It’s been a tough few months for Facebook who, in the five months since rebranding to Meta, are said to have lost a staggering $500 billion
Facebook’s parent company, now Meta, has been hit hard by a number of newly introduced privacy changes by companies like Apple and Google.
Meta has suffered from these new privacy restrictions, their business hinging on a model which tracks as much of your personal data as possible.
Figures earlier this month reveal the company has dropped 30% of its stock market share value.
Apple and Google’s privacy measures, which allow users to block Meta’s trackers, are clearly having an effect on company business.
Meta’s trackers themselves, however, are also said to be responsible for many users turning their backs on the company’s platforms. This has been due, primarily, to a generally adverse response to advertisements that are eerily accurate.
Announcing @Meta — the Facebook company’s new name. Meta is helping to build the metaverse, a place where we’ll play and connect in 3D. Welcome to the next chapter of social connection. pic.twitter.com/ywSJPLsCoD
— Meta (@Meta) October 28, 2021
Whilst a $500 billion deficit has been recorded since Facebook’s change to Meta, rebranding is not the sole cause of financial haemorrhage. With his strong focus on the metaverse and immersive internet, Zuckerberg is taking the company in a new and, frankly, slightly creepy direction.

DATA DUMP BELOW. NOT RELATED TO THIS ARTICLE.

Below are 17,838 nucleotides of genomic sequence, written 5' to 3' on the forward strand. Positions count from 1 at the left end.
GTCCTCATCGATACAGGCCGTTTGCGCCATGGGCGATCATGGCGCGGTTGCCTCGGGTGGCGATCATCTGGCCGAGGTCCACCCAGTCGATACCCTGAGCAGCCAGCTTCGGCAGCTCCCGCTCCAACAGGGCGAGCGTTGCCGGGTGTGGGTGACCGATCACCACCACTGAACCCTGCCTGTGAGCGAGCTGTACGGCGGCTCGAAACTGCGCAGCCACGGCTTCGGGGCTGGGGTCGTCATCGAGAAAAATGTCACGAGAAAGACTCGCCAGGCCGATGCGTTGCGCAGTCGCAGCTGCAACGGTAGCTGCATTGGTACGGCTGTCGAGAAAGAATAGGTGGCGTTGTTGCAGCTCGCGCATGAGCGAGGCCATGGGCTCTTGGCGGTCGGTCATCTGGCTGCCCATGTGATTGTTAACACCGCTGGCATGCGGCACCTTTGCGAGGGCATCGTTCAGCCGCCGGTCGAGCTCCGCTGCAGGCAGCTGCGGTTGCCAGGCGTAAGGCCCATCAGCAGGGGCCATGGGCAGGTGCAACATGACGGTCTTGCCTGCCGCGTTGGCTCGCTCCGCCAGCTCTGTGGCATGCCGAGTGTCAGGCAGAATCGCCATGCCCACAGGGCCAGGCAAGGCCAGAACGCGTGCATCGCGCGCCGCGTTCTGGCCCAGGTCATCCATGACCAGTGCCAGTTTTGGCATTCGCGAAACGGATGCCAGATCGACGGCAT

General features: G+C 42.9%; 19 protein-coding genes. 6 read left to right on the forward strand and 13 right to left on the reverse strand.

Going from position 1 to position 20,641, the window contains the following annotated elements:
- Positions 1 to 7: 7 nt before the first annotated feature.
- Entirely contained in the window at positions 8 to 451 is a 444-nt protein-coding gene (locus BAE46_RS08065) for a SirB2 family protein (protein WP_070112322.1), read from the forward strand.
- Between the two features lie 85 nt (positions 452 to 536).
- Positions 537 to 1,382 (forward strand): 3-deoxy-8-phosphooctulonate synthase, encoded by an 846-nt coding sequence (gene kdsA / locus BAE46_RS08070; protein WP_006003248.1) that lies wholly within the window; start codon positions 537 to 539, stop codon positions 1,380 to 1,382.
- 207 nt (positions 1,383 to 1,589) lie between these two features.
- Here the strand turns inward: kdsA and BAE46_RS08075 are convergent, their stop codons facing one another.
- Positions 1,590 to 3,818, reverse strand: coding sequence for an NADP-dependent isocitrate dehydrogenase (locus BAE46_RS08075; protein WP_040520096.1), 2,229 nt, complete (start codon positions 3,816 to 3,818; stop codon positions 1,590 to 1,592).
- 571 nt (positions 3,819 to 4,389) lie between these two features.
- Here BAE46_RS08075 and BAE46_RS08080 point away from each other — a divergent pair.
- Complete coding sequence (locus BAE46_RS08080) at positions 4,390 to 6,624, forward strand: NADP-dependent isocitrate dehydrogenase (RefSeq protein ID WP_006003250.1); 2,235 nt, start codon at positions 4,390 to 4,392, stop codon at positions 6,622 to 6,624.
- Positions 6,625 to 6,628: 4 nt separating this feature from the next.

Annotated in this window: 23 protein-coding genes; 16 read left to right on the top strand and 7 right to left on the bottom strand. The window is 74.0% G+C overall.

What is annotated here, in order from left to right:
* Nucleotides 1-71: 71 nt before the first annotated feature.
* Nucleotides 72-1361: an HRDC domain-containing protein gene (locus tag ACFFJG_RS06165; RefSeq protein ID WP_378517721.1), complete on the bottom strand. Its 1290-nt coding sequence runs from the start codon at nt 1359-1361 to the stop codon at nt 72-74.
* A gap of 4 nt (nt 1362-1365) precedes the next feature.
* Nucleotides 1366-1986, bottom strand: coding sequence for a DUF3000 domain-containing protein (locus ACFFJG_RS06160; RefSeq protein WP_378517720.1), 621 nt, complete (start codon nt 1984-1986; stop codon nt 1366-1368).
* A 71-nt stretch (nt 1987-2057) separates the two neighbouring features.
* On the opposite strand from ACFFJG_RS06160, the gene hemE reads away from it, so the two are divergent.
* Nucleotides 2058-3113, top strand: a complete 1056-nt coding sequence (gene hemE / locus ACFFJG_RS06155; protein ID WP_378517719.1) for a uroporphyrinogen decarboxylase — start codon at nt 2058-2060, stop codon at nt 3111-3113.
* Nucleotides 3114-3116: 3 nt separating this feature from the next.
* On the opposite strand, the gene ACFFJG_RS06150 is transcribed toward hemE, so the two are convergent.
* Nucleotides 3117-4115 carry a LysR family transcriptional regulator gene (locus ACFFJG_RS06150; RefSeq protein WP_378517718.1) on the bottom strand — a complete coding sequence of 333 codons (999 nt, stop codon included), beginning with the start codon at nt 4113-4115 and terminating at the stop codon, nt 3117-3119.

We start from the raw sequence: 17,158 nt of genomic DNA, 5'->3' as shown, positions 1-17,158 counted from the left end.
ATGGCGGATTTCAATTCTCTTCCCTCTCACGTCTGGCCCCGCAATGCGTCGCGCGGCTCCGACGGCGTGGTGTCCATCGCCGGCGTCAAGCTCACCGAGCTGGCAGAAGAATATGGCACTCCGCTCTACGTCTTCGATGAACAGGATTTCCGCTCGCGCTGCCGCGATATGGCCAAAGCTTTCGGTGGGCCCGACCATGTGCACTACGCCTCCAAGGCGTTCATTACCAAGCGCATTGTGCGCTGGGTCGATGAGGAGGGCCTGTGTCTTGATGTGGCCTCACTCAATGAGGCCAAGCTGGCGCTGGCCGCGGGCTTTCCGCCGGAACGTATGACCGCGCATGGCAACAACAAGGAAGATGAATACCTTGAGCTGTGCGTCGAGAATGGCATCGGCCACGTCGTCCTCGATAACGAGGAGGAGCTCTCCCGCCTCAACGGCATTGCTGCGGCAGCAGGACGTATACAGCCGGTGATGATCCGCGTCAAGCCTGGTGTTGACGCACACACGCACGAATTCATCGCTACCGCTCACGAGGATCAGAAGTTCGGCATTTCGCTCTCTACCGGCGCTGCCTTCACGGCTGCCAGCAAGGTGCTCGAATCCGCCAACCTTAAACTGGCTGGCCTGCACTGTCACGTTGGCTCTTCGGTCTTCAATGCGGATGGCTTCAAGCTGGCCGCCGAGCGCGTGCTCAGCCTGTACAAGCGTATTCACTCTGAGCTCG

Clearly, many of us have a slightly unsettled response to these strangely askew VR landscapes and digital worlds. Some gamers and game-makers seem especially confused, not really seeing the point in digital worlds which look far worse than most modern games. It is no surprise then that many are not buying into Meta’s branding and company direction.
Facebook’s name change has sparked an outpour of jokes at their expense, with many companies, such as Hulu, poking fun at the nature of Zuckerberg’s rebranding.
Hello, we are still Hulu.
— Hulu (@hulu) October 28, 2021
$500 billion is a sickening amount of money to be lost over mere months. Previously at number 6, Meta’s decline has seen the company fall all the way off the top ten richest companies in the world list to number 11.
It remains to be seen whether Zuckaberg’s gamble on the metaverse will pay off.